Permission to come aboard? – Anita Huberman, Honourary Captain, Royal Canadian Navy

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By Ray Hudson

Admiral n capt_5023About a year ago, Anita Huberman, the CEO of the Surrey Board of Trade (SBOT), received a phone call from the Canadian Defense Minister, Jason Kenney who asked her if she would accept a commission in the Royal Canadian Navy, as an Honourary Captain.

“I had no idea it was going to happen,” she said. Along with the Minister,  I met with the Vice-Admiral in charge of the navy, who explained it is a volunteer position and my role is to be an ambassador. It comes with a title, Honourary Captain, which I can use for the rest of my life. I’ve been with the Surrey Board of Trade for twenty-two years, I’m a trustee of the National Film Board, and I thought this would be something very different than what I was doing, so now I’m an ambassador for the Navy. It’s an exciting journey and opportunity.  In fact I’ve just returned from Ottawa where I attended my first symposium with all the Honourary Captains.  It was an eye-opening experience, but the group was very welcoming.”

“At their request, I speak at different events, or attend specific events in uniform and represent the navy.  Of course, everything I do, while in uniform has to be approved, and when I’m speaking to government officials it’s to talk about investments in the navy.  I’m very well versed in terms of government advocacy and in speaking to politicians, so I think they found that would be a great asset, because investments in the military, for many government officials, does not seem to be a priority.”

“The key thing that we spoke about at our meeting in Ottawa, were the concepts of innovation and productivity, and connecting it to the navy and all of the things they do around defense, around emergency preparedness, and industry linkages,” said Huberman. “My role as an Honourary Captain is in trying to develop a project that will actually elevate the profile of the Navy.  They haven’t told me exactly what to do. Instead, I have to figure it out for myself and try to create a legacy.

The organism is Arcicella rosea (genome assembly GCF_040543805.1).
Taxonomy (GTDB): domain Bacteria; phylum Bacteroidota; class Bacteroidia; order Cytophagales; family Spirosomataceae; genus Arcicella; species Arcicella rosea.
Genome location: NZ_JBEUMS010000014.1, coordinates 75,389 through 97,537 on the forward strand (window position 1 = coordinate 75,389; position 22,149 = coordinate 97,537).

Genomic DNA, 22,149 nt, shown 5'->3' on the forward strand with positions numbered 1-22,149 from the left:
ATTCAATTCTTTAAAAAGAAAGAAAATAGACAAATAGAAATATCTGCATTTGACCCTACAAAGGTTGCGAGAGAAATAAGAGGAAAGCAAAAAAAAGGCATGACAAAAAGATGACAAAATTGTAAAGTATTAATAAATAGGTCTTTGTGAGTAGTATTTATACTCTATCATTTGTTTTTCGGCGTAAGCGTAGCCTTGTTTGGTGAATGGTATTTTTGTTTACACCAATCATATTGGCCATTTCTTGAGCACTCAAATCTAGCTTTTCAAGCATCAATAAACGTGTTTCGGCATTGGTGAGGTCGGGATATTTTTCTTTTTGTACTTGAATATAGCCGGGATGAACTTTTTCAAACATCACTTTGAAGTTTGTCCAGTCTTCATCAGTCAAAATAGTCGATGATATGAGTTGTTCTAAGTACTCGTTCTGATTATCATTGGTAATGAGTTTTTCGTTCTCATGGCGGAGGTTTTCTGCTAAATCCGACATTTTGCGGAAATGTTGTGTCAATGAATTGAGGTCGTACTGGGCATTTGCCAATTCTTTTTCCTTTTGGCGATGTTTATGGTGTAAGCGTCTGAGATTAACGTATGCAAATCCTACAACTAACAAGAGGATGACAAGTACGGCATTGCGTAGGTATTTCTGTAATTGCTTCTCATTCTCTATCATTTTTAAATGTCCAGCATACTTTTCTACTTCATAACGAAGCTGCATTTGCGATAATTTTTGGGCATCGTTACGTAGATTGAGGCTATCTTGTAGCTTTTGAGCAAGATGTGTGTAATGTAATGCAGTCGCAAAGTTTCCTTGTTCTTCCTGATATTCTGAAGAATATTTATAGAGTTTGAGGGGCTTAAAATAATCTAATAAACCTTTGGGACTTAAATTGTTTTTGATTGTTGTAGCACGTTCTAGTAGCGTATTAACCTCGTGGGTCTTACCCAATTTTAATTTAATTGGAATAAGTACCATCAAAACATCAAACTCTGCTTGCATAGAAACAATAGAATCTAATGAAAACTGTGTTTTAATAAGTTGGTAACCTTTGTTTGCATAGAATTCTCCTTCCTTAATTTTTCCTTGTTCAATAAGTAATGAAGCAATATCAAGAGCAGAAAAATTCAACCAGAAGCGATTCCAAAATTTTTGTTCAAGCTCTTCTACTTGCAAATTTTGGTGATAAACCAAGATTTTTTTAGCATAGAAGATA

Huberman said that whenever she is acting on behalf of the navy, she always considers the SBOT as part of the equation as well.

“The SBOT is always an active part of everything I’m involved in, in this context,” she said.  “My Board directors, of course, know that and support it.  I consider that the Honourary Captain’s role, even when I was in Ottawa this past week, as an opportunity to showcase the SBOT as well as Surrey itself, and the many opportunities that exist here.  It was such an honour to be able to do that.”

To become familiar with military protocol, she attended the navel base in Esquimault, near Victoria, during the summer. There, she had three people assigned to work with her, provide advise on how to wear the uniform and otherwise become more familiar with the culture.

“They don’t provide any formal training, so I’m learning by asking questions of my three advisors, and by speaking with other Honorary Captains,” said Capt. Huberman. “I’ve learned that I hold the same rank and privileges as a regular Captain in the navy, who had to serve for twenty-five years, and because I have no military background I’ve been told that I have to prove myself. So I’m learning what I need to know by reading and by asking questions.”

As we are approaching Remembrance Day, Captain Anita Huberman (Honourary), RCN was asked about her feelings at this time of year.

“Every year on November 11, Canadians take pause and hold a moment of silent remembrance for the men and women who serve and have served Canada during times of war and peace. This includes our Royal Canadian Navy. This Remembrance Day, more than 700 personnel from Maritime Forces Pacific find themselves away from home on local operations and on international deployments. We need to remember them and say thanks for their sacrifice.”